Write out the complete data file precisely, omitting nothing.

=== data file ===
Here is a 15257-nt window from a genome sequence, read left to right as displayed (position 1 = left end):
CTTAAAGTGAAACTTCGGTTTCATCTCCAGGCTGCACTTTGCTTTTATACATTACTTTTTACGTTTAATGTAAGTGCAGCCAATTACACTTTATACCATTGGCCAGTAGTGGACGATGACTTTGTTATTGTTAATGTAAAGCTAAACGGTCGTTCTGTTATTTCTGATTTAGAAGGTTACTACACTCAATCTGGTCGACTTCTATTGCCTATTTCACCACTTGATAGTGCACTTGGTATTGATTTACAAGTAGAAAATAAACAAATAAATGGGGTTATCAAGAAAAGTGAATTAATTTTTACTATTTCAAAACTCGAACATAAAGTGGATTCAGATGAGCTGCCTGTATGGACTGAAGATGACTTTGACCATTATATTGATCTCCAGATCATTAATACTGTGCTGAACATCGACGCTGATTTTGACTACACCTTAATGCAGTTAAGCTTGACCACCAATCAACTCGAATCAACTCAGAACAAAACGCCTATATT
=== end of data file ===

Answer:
Here is a 15257-nt window from a genome sequence, read left to right as displayed (position 1 = left end):
CTTAAAGTGAAACTTCGGTTTCATCTCCAGGCTGCACTTTGCTTTTATACATTACTTTTTACGTTTAATGTAAGTGCAGCCAATTACACTTTATACCATTGGCCAGTAGTGGACGATGACTTTGTTATTGTTAATGTAAAGCTAAACGGTCGTTCTGTTATTTCTGATTTAGAAGGTTACTACACTCAATCTGGTCGACTTCTATTGCCTATTTCACCACTTGATAGTGCACTTGGTATTGATTTACAAGTAGAAAATAAACAAATAAATGGGGTTATCAAGAAAAGTGAATTAATTTTTACTATTTCAAAACTCGAACATAAAGTGGATTCAGATGAGCTGCCTGTATGGACTGAAGATGACTTTGACCATTATATTGATCTCCAGATCATTAATACTGTGCTGAACATCGACGCTGATTTTGACTACACCTTAATGCAGTTAAGCTTGACCACCAATCAACTCGAATCAACTCAGAACAAAACGCCTATATT